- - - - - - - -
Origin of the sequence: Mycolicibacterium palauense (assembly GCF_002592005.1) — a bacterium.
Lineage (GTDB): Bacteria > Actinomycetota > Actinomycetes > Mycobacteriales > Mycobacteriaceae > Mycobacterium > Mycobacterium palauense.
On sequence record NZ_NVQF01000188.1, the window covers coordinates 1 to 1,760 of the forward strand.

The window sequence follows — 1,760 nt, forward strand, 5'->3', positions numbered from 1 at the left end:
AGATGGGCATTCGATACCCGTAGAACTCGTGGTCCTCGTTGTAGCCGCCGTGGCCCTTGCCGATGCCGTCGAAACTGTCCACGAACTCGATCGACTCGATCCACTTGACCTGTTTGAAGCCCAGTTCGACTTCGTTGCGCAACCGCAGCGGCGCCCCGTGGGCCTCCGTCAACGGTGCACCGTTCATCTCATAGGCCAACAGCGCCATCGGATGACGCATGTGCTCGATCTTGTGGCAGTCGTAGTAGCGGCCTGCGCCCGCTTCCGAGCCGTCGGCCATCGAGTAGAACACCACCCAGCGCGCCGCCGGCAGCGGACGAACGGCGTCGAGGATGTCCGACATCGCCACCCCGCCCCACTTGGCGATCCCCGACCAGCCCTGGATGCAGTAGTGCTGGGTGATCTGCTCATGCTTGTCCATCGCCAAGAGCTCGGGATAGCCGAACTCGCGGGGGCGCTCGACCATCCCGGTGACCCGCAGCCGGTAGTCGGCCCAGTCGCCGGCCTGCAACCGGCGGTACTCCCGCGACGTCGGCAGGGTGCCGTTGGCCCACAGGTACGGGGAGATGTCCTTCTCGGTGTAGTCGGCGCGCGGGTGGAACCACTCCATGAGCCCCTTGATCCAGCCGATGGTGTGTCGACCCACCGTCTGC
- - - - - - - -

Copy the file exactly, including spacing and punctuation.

Origin of the sequence: Mycolicibacterium palauense (assembly GCF_002592005.1) — a bacterium.
Lineage (GTDB): Bacteria > Actinomycetota > Actinomycetes > Mycobacteriales > Mycobacteriaceae > Mycobacterium > Mycobacterium palauense.
On sequence record NZ_NVQF01000188.1, the window covers coordinates 1 to 1,760 of the forward strand.

The window sequence follows — 1,760 nt, forward strand, 5'->3', positions numbered from 1 at the left end:
AGATGGGCATTCGATACCCGTAGAACTCGTGGTCCTCGTTGTAGCCGCCGTGGCCCTTGCCGATGCCGTCGAAACTGTCCACGAACTCGATCGACTCGATCCACTTGACCTGTTTGAAGCCCAGTTCGACTTCGTTGCGCAACCGCAGCGGCGCCCCGTGGGCCTCCGTCAACGGTGCACCGTTCATCTCATAGGCCAACAGCGCCATCGGATGACGCATGTGCTCGATCTTGTGGCAGTCGTAGTAGCGGCCTGCGCCCGCTTCCGAGCCGTCGGCCATCGAGTAGAACACCACCCAGCGCGCCGCCGGCAGCGGACGAACGGCGTCGAGGATGTCCGACATCGCCACCCCGCCCCACTTGGCGATCCCCGACCAGCCCTGGATGCAGTAGTGCTGGGTGATCTGCTCATGCTTGTCCATCGCCAAGAGCTCGGGATAGCCGAACTCGCGGGGGCGCTCGACCATCCCGGTGACCCGCAGCCGGTAGTCGGCCCAGTCGCCGGCCTGCAACCGGCGGTACTCCCGCGACGTCGGCAGGGTGCCGTTGGCCCACAGGTACGGGGAGATGTCCTTCTCGGTGTAGTCGGCGCGCGGGTGGAACCACTCCATGAGCCCCTTGATCCAGCCGATGGTGTGTCGACCCACCGTCTGC